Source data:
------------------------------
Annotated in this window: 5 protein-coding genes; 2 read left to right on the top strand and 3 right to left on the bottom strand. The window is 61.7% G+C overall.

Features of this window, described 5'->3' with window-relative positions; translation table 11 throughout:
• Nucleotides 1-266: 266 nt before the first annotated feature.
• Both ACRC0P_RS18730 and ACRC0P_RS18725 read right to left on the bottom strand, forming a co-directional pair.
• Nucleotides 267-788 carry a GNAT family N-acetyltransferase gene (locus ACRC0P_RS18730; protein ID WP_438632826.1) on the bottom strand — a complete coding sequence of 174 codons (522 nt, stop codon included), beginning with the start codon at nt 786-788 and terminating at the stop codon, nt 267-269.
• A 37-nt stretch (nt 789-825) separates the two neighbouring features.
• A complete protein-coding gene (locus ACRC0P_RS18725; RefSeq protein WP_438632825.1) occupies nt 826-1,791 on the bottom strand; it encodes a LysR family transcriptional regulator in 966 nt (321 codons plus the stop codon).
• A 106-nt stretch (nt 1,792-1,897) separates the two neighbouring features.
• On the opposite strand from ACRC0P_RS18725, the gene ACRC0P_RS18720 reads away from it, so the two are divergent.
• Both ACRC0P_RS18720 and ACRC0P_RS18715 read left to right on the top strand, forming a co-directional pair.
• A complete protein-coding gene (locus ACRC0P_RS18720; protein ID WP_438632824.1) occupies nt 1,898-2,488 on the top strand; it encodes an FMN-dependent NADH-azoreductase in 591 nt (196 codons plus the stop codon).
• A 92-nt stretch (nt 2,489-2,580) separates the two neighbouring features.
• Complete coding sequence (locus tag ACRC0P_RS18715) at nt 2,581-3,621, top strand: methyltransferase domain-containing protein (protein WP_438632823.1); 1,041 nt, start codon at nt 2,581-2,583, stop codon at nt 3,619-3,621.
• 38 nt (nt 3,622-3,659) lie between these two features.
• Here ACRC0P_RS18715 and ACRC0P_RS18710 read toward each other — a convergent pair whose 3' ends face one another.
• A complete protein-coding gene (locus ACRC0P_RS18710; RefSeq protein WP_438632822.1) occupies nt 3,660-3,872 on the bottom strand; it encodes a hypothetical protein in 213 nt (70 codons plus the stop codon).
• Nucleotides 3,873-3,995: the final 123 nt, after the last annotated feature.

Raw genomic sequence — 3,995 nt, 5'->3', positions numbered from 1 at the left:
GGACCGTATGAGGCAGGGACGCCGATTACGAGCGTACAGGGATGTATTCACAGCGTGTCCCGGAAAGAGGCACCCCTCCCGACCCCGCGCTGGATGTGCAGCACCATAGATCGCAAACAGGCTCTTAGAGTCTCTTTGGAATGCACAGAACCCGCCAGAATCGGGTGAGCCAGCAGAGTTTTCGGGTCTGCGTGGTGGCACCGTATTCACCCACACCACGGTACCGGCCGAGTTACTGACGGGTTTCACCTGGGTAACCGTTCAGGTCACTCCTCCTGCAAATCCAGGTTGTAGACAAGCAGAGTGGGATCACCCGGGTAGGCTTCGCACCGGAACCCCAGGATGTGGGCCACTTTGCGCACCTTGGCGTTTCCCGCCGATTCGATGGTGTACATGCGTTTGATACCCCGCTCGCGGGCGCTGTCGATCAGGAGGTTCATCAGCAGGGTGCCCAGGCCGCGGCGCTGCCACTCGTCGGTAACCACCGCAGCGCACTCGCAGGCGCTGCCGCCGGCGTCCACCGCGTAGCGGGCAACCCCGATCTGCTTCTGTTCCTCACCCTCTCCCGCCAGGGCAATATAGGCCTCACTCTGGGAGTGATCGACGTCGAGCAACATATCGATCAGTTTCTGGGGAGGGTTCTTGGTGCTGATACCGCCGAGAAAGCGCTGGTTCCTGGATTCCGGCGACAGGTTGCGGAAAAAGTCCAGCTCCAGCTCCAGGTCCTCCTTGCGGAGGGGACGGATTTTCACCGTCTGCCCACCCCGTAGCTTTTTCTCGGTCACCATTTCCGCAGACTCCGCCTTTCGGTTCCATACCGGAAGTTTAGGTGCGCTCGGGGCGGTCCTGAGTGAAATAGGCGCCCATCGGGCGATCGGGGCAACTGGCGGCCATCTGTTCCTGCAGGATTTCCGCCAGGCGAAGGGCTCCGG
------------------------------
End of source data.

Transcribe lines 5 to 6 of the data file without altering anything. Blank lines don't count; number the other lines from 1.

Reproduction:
• Nucleotides 267-788 carry a GNAT family N-acetyltransferase gene (locus ACRC0P_RS18730; protein ID WP_438632826.1) on the bottom strand — a complete coding sequence of 174 codons (522 nt, stop codon included), beginning with the start codon at nt 786-788 and terminating at the stop codon, nt 267-269.
• A 37-nt stretch (nt 789-825) separates the two neighbouring features.